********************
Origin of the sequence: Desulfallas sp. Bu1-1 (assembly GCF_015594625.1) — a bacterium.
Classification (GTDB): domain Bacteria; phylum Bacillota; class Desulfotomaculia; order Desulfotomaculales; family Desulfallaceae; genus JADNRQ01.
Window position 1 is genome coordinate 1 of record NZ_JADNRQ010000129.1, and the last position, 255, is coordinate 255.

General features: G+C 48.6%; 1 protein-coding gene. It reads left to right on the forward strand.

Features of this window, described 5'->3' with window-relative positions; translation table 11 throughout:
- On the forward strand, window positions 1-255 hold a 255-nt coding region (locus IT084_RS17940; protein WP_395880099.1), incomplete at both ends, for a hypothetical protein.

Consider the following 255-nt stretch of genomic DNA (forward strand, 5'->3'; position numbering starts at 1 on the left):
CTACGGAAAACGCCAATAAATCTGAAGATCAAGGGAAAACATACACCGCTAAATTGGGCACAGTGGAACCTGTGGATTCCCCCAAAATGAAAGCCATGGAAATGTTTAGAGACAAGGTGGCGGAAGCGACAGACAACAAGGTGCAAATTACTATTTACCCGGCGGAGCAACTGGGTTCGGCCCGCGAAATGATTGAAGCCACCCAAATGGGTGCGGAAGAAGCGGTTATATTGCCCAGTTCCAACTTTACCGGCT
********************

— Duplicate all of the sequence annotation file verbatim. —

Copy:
Origin of the sequence: Desulfallas sp. Bu1-1 (assembly GCF_015594625.1) — a bacterium.
Classification (GTDB): domain Bacteria; phylum Bacillota; class Desulfotomaculia; order Desulfotomaculales; family Desulfallaceae; genus JADNRQ01.
Window position 1 is genome coordinate 1 of record NZ_JADNRQ010000129.1, and the last position, 255, is coordinate 255.

General features: G+C 48.6%; 1 protein-coding gene. It reads left to right on the forward strand.

Features of this window, described 5'->3' with window-relative positions; translation table 11 throughout:
- On the forward strand, window positions 1-255 hold a 255-nt coding region (locus IT084_RS17940; protein WP_395880099.1), incomplete at both ends, for a hypothetical protein.

Consider the following 255-nt stretch of genomic DNA (forward strand, 5'->3'; position numbering starts at 1 on the left):
CTACGGAAAACGCCAATAAATCTGAAGATCAAGGGAAAACATACACCGCTAAATTGGGCACAGTGGAACCTGTGGATTCCCCCAAAATGAAAGCCATGGAAATGTTTAGAGACAAGGTGGCGGAAGCGACAGACAACAAGGTGCAAATTACTATTTACCCGGCGGAGCAACTGGGTTCGGCCCGCGAAATGATTGAAGCCACCCAAATGGGTGCGGAAGAAGCGGTTATATTGCCCAGTTCCAACTTTACCGGCT